Newspaper Archive of
Chester Progressive
Chester , California
March 17, 2010     Chester Progressive
PAGE 17     (17 of 38 available)        PREVIOUS     NEXT      Full Size Image
PAGE 17     (17 of 38 available)        PREVIOUS     NEXT      Full Size Image
March 17, 2010

Newspaper Archive of Chester Progressive produced by SmallTownPapers, Inc.
Website © 2019. All content copyrighted. Copyright Information.     Terms Of Use.     Request Content Removal.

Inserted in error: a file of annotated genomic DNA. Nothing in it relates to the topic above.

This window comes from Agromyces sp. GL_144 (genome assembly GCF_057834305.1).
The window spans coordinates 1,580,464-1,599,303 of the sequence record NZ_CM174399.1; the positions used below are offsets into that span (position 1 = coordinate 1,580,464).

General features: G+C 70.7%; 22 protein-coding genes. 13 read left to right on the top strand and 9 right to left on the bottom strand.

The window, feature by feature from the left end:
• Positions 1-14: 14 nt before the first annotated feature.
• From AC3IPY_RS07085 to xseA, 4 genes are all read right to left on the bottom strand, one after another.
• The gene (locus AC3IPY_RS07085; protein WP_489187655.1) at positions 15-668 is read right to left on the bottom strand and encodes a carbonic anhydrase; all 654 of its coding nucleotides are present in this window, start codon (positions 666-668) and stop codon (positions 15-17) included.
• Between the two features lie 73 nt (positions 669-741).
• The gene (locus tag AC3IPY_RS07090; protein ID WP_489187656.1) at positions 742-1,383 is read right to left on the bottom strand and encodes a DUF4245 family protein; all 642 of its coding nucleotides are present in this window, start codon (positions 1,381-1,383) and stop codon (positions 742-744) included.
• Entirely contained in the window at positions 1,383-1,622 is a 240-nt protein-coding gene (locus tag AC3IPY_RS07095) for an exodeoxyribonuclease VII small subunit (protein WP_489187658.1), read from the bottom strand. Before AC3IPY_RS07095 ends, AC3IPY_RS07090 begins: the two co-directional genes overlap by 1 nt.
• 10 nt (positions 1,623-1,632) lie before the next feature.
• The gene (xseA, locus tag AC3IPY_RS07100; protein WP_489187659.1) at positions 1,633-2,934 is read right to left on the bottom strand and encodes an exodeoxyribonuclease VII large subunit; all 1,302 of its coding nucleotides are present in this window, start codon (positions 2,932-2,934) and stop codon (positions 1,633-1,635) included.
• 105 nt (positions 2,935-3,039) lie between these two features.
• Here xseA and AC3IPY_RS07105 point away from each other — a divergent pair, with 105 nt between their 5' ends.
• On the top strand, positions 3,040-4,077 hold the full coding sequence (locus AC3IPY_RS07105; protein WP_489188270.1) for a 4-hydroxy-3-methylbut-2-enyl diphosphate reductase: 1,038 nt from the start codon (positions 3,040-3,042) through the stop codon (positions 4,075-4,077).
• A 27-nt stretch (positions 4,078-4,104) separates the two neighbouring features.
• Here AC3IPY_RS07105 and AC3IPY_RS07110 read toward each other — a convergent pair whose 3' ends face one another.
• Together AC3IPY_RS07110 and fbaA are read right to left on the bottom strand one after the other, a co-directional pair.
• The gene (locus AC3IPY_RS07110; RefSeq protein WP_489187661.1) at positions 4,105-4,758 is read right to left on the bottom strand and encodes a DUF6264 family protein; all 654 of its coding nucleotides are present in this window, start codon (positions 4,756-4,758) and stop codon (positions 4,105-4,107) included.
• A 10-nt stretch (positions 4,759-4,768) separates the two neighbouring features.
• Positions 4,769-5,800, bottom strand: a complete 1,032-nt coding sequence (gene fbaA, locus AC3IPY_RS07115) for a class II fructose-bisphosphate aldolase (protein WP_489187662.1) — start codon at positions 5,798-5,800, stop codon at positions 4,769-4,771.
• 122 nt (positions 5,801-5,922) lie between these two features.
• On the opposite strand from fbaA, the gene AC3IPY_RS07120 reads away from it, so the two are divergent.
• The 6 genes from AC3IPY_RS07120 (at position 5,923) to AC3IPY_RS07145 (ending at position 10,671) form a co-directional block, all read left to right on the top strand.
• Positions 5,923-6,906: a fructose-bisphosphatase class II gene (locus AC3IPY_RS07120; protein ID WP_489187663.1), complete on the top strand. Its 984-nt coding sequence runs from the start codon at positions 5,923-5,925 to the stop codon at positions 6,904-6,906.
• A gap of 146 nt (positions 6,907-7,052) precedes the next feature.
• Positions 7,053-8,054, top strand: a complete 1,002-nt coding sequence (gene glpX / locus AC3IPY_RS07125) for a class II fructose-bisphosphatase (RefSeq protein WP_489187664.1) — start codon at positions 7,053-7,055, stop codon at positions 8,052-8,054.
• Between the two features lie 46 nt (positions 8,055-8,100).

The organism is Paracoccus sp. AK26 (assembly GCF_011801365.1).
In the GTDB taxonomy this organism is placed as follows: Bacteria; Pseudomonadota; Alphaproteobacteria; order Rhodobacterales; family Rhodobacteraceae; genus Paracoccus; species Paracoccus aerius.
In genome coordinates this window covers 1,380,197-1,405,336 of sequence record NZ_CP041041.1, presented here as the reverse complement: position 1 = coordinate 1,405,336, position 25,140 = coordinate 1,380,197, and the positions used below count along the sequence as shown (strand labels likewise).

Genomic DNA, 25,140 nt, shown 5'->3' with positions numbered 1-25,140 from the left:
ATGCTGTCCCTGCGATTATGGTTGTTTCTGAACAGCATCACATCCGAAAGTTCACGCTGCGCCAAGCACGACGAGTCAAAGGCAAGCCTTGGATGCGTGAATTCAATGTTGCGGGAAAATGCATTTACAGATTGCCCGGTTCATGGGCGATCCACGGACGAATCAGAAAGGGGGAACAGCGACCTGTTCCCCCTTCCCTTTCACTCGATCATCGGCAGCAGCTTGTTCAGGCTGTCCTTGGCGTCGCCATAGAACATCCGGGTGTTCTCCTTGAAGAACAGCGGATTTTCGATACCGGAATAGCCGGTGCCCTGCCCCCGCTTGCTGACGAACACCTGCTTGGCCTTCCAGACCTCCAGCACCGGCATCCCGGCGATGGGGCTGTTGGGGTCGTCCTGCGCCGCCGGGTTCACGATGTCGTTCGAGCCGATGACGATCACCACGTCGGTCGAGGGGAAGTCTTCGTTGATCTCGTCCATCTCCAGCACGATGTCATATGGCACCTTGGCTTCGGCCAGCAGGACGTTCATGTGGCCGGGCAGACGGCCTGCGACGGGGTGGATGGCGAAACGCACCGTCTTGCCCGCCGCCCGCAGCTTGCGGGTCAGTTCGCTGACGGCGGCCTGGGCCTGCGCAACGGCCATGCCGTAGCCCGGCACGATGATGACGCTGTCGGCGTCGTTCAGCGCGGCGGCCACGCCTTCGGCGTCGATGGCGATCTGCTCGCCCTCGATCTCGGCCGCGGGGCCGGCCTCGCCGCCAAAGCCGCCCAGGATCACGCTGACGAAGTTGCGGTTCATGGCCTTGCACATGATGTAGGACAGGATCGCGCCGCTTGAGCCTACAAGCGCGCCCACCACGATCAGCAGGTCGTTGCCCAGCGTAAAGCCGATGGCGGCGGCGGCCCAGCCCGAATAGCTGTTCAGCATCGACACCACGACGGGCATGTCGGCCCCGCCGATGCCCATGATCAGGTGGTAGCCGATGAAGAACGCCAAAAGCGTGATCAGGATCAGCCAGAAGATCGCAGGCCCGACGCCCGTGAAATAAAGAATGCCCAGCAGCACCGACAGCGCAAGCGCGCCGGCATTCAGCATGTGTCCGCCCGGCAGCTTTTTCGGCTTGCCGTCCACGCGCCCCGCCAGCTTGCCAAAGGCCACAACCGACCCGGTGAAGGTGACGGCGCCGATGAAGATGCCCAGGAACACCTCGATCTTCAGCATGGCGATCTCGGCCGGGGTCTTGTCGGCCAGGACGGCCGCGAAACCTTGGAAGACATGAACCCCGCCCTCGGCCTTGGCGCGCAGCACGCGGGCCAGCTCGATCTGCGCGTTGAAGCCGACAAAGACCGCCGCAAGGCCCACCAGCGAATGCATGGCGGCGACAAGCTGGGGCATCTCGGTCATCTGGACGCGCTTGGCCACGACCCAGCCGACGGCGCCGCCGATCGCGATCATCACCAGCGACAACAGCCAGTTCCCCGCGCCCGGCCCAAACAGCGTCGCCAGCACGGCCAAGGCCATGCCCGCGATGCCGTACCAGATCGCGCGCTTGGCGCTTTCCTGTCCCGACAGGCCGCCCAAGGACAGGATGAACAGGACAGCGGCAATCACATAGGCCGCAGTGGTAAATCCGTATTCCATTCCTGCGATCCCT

Bulletin, Progressive, Record, Reporter Wednesday, March 17, 2010 1B REGIONAL Hearts Up: Couple rides US.for healing ranch Kelsey Dayton Special to Feather Publishing Home must fit in four saddle-bags: sleeping bag, tent, a pillow that scrunches down to a portable size. Her back will ache from lifting equipment every day. She will be saddlesore each evening and even more so the next morning when it's time to remount. Her patience with her husband will be tested - 365 days, just the two of them, in the cold, the heat, exhausted, sometimes hungry and other times sick of the dehydrated food that comes meal after meal. But this is her dream. Ever since she was a little girl, Jeannette McGrath, now 28, has wanted to ride a horse across the country. At the end of February, she will leave her Victor, Idaho, home with her husband, Richard McGrath, 30. They will travel the American Discovery Trail, living out a childhood fantasy while working toward an adult goal of raising money to start a ranch for those working through emotional issues. It will be a physical test but also one that tries the power of their dreams. Richard was born in a small town in Southern California. Adults smiled indulgently when he told them he was going to grow up to be a cowboy. He'd grow out of it, they said. In his early teen years, his family moved to a rough inner-city neighborhood, far from the open space and safety in which he grew up. His friends joined gangs, He adapted to everyday violence. "You hear a loud noise and your friend is dying right there," he said. Through everything, his dream of working on a ranch persisted, despite the looks he got from friends. He became swept up in the city life. A beating he com- mitted was on the news. His mother saw the report, not knowing her son was involved. "Whoever did that should be taken out and shot," she said. He felt the burning queasi- ness of shame. Something had to change. He joined the Future Farmers of America. The club began to open him up. It made him aware of the emotional defenses he had built over the years. "Even castles have a draw- bridge, and we pull that up and then see the world only through our defenses," he said. The club grounded him. Learning about and work- ing with animals began to help him move forward, or maybe backward, to the person he once was and the dreams of that boy. "All I ever really wanted to be," he said, "is a cowboy who helps people. ! i : They met at Feather River College, studying horses with a focus on ranch management. At first she thought him strange. A heavy man with long hair and a pierced tongue from a city who wanted to play cowboy. She was nervous and shy. He thought she was stuck-up. But sharing friends and classes, their paths crossed often and soon they were best friends. They kept it platonic. "I knew ifI dated her I'd have to marry her," Richard said. She told him of her dream to ride her horse across America. He told her he thought she'd one day do it, and maybe he'd come along. Friendship finally turned to romance and the couple married in their early 20s. They moved around, find- ing work at guest ranches. Eventually Jeannette found work in Pennsylvania as a horse trainer and Richard worked with troubled kids in a court- ordered program. Then she got mono- nucleosis. It lasted months. She couldn't work. His income didn't cover the bills. Money appeared from friends and neighbors. As Jeannette recovered, the couple promised one day they would do something for others, like those who self- lessly came to their aid. The couple moved to Wyoming and took ranch work, always hoping one day they would have a ranch of their own. Richard and Jeannette McGrath left their home in Idaho late last month to begin a cross-country trek to raise money for their therapeutic Hearts Up Ranch. They will travel with three horses m Apache, a 12-year-old Appaloosa; Satchmo, a 4-year-old half draft; and Tiska0 a 14-year-old Icelandic mare -- and a 15-year-old pack mule, Fiddle. Photos courtesy of Jackson Hole News & Guide cash registers and greeting customers, they knew their heart was still in ranching. They thought they gave up the dream, but it kept edging its way back into their minds and hearts. On winding trails and climbing paths, Jeannette has led hundreds of people on trail rides while working at guest ranches. Out of their comfort zones, suddenly strangers opened up, sharing stories of their families, childhood, the good speak to your soul," Jeanette said. When the McGraths thought of how they wanted to give back to the world, they wanted to find a way to reach into people's hearts, break down barriers and help people move forward. They overcame illness and vio- lence, and a big part of their healing was from animals. They formed Hearts Up Ranch. For now it is just an idea and a brand. But one day, the McGraths hope it is The McGraths have been dehydrating food ----everything from bananas to spinach -- for more than a year in preparation for their cross-country trek. Although their route will take them through some cities, they will need to be self-sufficient for long stretches. About three years ago, they decided it was time to give up the dream. Richard now works at Sports Authority; she works as a customer service agent for SkyWest at the airport. They keep horses on land next to their hou ifi Victor, Wyo. After three years of ringing things in their life and also the bad. She watched as even on short trips, guests built rela- tionships with their horses. People have to trust the animal, but it also has to t00ti00t th6t00. "A horse, when you start working with them, they just a 500-acre working cattle ranch in Montana, Idaho or "Wyoming. It will be a place for people to come to heal, to move past emotional traumas of the past. Trained and licensed counselors will assist 10 - 20 clients at a time, with a 2-to-1 client-to-staff ratio, Richard said. A stay at the Hearts Up Ranch will be affordable, or free, depending on a client's financial situation. They will provide a variety of activities, from moving cattle to horseback riding. There is still a lot the McGraths haven't figured out: If there will be psychia- trists on the ranch, how clients will be seleqted .and how long stays will last. The McGraths want to raise $30 million to open the ranch with an endowment, so there isn't worry about rais- ing money to keep the ranch afloat the next few years after it opens. They think it will cost about $1.5 millto n a yr .... to koap it rt'lg. They are working with national fundraisers and grant writers. "I don't even know how to talk in millions," Jeannette said. But what she does know how to do is ride a horse. A ride across the country won't raise $30 million, Jeannette said. That will take several years. Instead, the ride will bring national awareness to their campaign and hopefully raise at least $2 million. And it could help their new dream come true, while fulfilling an old dream. The American Discovery Trail stretches more than 6,800 miles through 15 states, from California to Delaware. The McGraths will deviate only at the beginning, where they are unable to ride their horses across the Golden Gate Bridge. The journey starts in California and ends in Delaware and crosses the Continental Divide at more than 13,000 feet. A solar charger will keep them connected to the world by cell phone. Four bear canisters will carry enough food for up to three weeks. Then they will call Richard's mother, staying in their Victor house, and she will ship out another box so they can replenish. A year ago, they started dehydrating food. Thirty apples condense down to a 1-gallon plastic bag. There are dehydrated bananas and strawberries blended and then cooked as fruit roll-ups. There are jerked meats and spinach and onions. Potatoes are sliced and then put in the newest machine - they've burned out three dehydrators since they started - for about five days. Richard oiled their saddles and tack to protect it from weather. In the evenings, they take their horses Apache, Satchmo and Tiska and their mule Fde out for rides in deep snow to try to get them in shape. Since they will be crossing state lines, the horses needed vaccines and tests to comply with all state laws. With every item Jeanette crosses off her color-coded to-do lists, it seemsanother is added. With only afew weeks left before their departure, the list was still three pages long: File taxes. Finish flyers and brochures to hand out along the trail. Fix broken stirrup. Patch items mice recently shredded. Despite their vigilance in preparing, there are still un- knowns: Will there be enough for the horses to drink? What about food? How much will they be able to graze and how much must be carried? What if something happens to one of the horses? What if they don't raise enough money? It is a journey of unknowns, but also possibilities. "IfI fail, at least I went after it," Jeannette said. While 365 of days of living on a horse will be at times miserable, Jeanette knows the pain of not going will be worse and last much longer. It will come in the form of regret, a nightmare that will haunt her forever. Reprinted with permission from the Jackson Hole News & Guide t Covering 20 miles a day, the McGraths expect to take a year to complete their 5,057-mile route across the United States. They will be following the southern route shown here, The biggest deadline they face will be crossing the Continental Divide in Colorado by August. You can follow their progress on their website at " Tack and gear for the McGraths' trip range from the traditional -- leather boots and chaps m to the modern -- a solar charger and cell phone.